Still others, among whom the Douglases and the Kerrs could sometimes be glimpsed, were not exactly sure which nation would triumph when the smoke cleared away, and were prepared with spacious burrows in all directions. It had been a fairly safe wager for some time that Sir Walter Kerr of Cessford and Sir John Kerr of Ferniehurst, their sons, brothers and diverse relations had been selling information to the English … so safe that, after the late brush with the English at Jedburgh, the Governor of Scotland had been persuaded to place the three leading Kerrs temporarily under restraint.

Unhappily, the hand of Buccleuch was rarely invisible. Suspecting, rightly, that the old man had engineered the whole episode, Andrew Kerr, Cessford’s brother, had ridden straight to the English at Roxburgh, and showering Kerrs upon the welcoming garrison, had induced them to burn and plunder the whole of Buccleuch’s country twice in four days, with a force many times the size any Scott and his son could muster.

And now, ten days later, a third attack had been launched, and to Buccleuch’s ears came the confirmation he longed for. The Kerrs, the weasels, were on horse with the English. Swearing with great spirit from time to time, always a good sign with Sir Walter, he flew through the filmy splendours of autumn, primed to nick Kerr heads like old semmit buttons.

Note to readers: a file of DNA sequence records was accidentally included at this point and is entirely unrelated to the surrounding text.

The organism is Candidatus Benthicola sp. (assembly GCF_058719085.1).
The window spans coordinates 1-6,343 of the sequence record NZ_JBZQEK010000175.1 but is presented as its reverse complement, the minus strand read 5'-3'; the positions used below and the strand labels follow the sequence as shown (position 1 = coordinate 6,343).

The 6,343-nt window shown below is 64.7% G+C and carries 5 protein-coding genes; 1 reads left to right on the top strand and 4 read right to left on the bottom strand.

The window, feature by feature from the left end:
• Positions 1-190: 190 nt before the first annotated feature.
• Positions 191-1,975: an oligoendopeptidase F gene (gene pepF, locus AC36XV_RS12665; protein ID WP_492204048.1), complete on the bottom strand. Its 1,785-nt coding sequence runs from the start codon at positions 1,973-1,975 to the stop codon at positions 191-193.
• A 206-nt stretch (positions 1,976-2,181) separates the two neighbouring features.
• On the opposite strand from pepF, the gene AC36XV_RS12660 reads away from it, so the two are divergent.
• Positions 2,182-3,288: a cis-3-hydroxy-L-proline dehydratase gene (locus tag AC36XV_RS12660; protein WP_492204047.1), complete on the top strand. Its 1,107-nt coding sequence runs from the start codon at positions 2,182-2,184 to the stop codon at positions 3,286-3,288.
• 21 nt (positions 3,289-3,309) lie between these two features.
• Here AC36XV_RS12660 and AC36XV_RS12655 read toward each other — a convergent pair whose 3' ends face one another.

* * *

On the low hills above Yarrow, where the woodcutters of Selkirk had cleared a space among the birch and the low, fret-leafed oak, a group of men were working with sheep, the arched whistles coming thin over the ling, and the dogs running low through the bracken as the ewes jostled past staring glassily, the black Roman noses poking as the owners were hoisted rib-high in the press.

The two men lying prone on the heather were watching not the sheep but the valley below, filled now with a mist of fine rain. Both were bareheaded, blending into the autumn rack of the hillside, where the glitter of helmets and the flash of wedding plumes would have betrayed them. Their eyes were fixed eastwards, on the Selkirk road, where hazily in the distance black smoke hung in the air and there was a rumour of shouting.

Nearer at hand, dulling now in the rain, an aureole bright as a sunset showed where, over the next hill, something was burning. The younger of the two men stirred, and then moved backwards and on to his feet, still well masked from the road; and without doing more, drew the attention of the twenty men on that hillside to where he stood still, his yellow hair tinselled with moisture, his long-lashed blue stare on the vacant road, far below, along which the English would ride.

The noise increased. ‘Here they come,’ said Crawford of Lymond to his brother and smiled, still watching the road. ‘Gaea, goddess of marriage and first-born of Chaos, defend us. The Kerrs and the English are here.’

Richard, third Baron Crawford of Culter, grinned and rose cautiously also. Square, brown-haired and thick with muscle, with skin like barked hide after a summer’s campaigning about his Lanarkshire home, he believed his brother’s present imbecile plan would either kill all of them or brand them as liars for life. It seemed unlikely, unless you knew Lymond, that twenty men could put an English army to rout.